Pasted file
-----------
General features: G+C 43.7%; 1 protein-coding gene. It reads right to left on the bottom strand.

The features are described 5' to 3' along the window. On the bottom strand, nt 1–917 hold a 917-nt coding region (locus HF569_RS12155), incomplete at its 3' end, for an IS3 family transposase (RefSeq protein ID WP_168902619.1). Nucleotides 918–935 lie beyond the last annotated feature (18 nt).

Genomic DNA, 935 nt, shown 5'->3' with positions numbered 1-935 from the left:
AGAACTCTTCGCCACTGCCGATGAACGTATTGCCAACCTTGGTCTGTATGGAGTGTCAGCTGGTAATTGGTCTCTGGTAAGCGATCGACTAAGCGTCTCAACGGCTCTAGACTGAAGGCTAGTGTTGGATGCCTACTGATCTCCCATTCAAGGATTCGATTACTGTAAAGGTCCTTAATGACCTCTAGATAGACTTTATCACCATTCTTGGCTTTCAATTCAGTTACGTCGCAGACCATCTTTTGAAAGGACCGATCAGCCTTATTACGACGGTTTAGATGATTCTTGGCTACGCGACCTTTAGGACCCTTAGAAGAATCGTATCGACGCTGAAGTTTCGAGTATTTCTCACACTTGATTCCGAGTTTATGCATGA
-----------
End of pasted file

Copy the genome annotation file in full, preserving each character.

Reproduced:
General features: G+C 43.7%; 1 protein-coding gene. It reads right to left on the bottom strand.

The features are described 5' to 3' along the window. On the bottom strand, nt 1–917 hold a 917-nt coding region (locus HF569_RS12155), incomplete at its 3' end, for an IS3 family transposase (RefSeq protein ID WP_168902619.1). Nucleotides 918–935 lie beyond the last annotated feature (18 nt).

Genomic DNA, 935 nt, shown 5'->3' with positions numbered 1-935 from the left:
AGAACTCTTCGCCACTGCCGATGAACGTATTGCCAACCTTGGTCTGTATGGAGTGTCAGCTGGTAATTGGTCTCTGGTAAGCGATCGACTAAGCGTCTCAACGGCTCTAGACTGAAGGCTAGTGTTGGATGCCTACTGATCTCCCATTCAAGGATTCGATTACTGTAAAGGTCCTTAATGACCTCTAGATAGACTTTATCACCATTCTTGGCTTTCAATTCAGTTACGTCGCAGACCATCTTTTGAAAGGACCGATCAGCCTTATTACGACGGTTTAGATGATTCTTGGCTACGCGACCTTTAGGACCCTTAGAAGAATCGTATCGACGCTGAAGTTTCGAGTATTTCTCACACTTGATTCCGAGTTTATGCATGA